Students of various minority communities are more likely to drop out due to overwhelming financial debt. 

“A big thing that we’re also seeing is dropout levels, especially when you look at people of color, LGBTQ students, first-generation students,” Rocha said. “A lot of times it has to do with finances.”

First-generation students are more susceptible to not understanding the complexities of financial aid. 

A big thing that we’re also seeing is dropout levels, especially when you look at people of color, LGBTQ students, first-generation students. A lot of times it has to do with finances.

— Cindy Rocha, vice president of student affairs, SGA

“The interest that you might have on your loan, depending on what loan you get, can change the value astronomically, and that’s the thing too is that it can target specifically first-generation students who might not know, they might not really understand the difference between subsidized and unsubsidized loans,” Rocha said.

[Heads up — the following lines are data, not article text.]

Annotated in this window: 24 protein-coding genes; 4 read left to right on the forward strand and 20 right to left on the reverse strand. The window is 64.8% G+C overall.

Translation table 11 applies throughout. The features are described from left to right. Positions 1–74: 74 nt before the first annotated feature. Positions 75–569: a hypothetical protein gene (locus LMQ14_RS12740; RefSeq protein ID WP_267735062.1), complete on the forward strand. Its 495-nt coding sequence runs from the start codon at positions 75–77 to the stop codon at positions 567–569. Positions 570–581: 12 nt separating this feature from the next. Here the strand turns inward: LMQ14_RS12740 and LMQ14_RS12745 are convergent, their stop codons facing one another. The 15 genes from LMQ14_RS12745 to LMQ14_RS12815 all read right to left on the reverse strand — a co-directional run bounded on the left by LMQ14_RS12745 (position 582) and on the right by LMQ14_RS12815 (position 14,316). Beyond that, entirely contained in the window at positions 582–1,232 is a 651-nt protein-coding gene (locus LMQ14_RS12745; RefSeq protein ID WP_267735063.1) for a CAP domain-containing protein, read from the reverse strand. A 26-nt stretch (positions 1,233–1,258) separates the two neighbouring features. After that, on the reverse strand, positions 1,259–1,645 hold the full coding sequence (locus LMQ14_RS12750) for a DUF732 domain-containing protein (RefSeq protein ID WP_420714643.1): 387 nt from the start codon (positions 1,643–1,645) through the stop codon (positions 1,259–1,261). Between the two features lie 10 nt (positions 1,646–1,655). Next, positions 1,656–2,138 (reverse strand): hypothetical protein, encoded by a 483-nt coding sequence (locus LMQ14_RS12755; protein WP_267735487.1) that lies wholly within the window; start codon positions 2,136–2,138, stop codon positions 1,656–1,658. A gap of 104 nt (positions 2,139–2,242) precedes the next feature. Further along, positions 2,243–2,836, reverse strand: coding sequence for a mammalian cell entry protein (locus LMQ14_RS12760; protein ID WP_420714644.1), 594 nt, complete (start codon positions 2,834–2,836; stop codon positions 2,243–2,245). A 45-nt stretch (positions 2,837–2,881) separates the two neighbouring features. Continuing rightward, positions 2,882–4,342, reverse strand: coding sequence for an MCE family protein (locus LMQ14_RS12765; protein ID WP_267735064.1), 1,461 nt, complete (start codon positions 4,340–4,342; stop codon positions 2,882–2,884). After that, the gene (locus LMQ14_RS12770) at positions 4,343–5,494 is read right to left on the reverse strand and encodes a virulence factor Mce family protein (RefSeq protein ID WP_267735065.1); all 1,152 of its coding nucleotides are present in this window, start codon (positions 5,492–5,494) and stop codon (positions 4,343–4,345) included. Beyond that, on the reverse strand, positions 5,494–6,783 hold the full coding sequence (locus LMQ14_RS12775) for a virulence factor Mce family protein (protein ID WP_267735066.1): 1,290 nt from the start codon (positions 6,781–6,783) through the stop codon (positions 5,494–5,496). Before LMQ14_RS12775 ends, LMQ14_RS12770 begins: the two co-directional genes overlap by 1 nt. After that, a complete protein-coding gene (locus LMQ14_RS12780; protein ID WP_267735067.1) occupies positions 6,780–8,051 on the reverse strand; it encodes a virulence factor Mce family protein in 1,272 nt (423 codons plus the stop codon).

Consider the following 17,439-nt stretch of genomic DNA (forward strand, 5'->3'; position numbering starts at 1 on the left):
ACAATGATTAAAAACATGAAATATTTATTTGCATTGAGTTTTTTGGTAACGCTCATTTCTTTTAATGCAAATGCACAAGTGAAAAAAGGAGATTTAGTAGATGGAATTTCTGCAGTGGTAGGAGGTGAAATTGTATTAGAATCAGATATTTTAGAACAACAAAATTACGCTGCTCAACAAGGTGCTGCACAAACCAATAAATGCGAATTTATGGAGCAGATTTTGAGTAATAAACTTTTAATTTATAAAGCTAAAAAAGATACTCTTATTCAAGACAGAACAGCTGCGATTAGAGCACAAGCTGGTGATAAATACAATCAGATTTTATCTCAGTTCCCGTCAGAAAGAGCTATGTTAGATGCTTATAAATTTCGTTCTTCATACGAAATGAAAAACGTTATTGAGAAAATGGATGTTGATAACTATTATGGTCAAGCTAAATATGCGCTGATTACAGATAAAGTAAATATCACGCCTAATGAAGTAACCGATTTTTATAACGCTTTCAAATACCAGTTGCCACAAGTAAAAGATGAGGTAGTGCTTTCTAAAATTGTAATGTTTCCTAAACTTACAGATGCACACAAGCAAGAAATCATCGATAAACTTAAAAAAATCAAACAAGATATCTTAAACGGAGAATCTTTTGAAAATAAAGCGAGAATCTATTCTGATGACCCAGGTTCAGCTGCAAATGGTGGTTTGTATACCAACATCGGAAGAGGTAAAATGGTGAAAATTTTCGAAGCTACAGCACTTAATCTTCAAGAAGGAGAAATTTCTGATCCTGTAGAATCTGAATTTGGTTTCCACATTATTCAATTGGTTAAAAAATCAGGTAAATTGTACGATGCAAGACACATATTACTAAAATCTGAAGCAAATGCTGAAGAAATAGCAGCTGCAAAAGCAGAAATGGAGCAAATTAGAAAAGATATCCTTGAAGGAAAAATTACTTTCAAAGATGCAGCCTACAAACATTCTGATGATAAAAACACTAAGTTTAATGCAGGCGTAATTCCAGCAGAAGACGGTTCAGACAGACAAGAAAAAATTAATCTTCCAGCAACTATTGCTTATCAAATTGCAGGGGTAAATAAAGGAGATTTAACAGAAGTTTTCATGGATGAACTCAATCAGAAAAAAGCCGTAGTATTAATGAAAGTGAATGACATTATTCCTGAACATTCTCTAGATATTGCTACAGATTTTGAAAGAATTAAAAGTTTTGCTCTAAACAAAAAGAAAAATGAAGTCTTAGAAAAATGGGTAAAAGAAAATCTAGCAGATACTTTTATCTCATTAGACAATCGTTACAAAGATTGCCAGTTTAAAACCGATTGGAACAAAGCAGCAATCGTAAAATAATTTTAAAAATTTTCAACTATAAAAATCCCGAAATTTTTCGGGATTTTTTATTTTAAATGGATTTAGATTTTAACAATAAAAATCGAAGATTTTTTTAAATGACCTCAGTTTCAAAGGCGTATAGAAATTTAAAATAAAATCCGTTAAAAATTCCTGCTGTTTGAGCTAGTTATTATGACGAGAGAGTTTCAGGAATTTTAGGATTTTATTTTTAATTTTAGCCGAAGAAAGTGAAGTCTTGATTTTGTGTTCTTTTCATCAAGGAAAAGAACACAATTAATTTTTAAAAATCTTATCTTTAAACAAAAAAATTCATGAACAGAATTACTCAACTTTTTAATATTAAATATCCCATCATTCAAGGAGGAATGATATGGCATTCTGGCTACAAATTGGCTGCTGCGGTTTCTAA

Between work and classes, affording higher education can take a mental and physical toll on students. 

“Student debt can set you back before you even get to take a step forward,” Kaur said. “Working to pay off your debt can lead to overworking or taking on a career that is beside your path just so you can clear up the debt. It just leads to an unhappy and stressful life.”

However, many Gen Xers and baby boomers claim that younger generations should be expected to pay off their debts like they did. Rocha said she believes that this is unreasonable because of the stark economic differences between the 1960s and now.